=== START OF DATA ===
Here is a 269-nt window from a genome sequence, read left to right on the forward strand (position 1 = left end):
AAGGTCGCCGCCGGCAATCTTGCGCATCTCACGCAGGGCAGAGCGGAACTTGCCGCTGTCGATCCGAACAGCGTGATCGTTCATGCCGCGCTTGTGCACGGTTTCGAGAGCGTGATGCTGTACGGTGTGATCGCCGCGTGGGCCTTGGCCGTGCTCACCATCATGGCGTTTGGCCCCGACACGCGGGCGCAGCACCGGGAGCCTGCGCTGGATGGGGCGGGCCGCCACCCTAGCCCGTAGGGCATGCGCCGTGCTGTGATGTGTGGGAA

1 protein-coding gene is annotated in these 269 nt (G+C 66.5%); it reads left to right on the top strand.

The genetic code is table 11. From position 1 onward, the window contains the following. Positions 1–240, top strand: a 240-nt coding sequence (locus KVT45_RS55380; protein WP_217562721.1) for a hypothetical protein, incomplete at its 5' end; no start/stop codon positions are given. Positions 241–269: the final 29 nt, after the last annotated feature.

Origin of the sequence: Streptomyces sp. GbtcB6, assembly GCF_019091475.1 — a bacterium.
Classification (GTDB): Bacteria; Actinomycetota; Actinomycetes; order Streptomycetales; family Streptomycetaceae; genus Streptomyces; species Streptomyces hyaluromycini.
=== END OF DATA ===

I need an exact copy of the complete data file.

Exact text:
Here is a 269-nt window from a genome sequence, read left to right on the forward strand (position 1 = left end):
AAGGTCGCCGCCGGCAATCTTGCGCATCTCACGCAGGGCAGAGCGGAACTTGCCGCTGTCGATCCGAACAGCGTGATCGTTCATGCCGCGCTTGTGCACGGTTTCGAGAGCGTGATGCTGTACGGTGTGATCGCCGCGTGGGCCTTGGCCGTGCTCACCATCATGGCGTTTGGCCCCGACACGCGGGCGCAGCACCGGGAGCCTGCGCTGGATGGGGCGGGCCGCCACCCTAGCCCGTAGGGCATGCGCCGTGCTGTGATGTGTGGGAA

1 protein-coding gene is annotated in these 269 nt (G+C 66.5%); it reads left to right on the top strand.

The genetic code is table 11. From position 1 onward, the window contains the following. Positions 1–240, top strand: a 240-nt coding sequence (locus KVT45_RS55380; protein WP_217562721.1) for a hypothetical protein, incomplete at its 5' end; no start/stop codon positions are given. Positions 241–269: the final 29 nt, after the last annotated feature.

Origin of the sequence: Streptomyces sp. GbtcB6, assembly GCF_019091475.1 — a bacterium.
Classification (GTDB): Bacteria; Actinomycetota; Actinomycetes; order Streptomycetales; family Streptomycetaceae; genus Streptomyces; species Streptomyces hyaluromycini.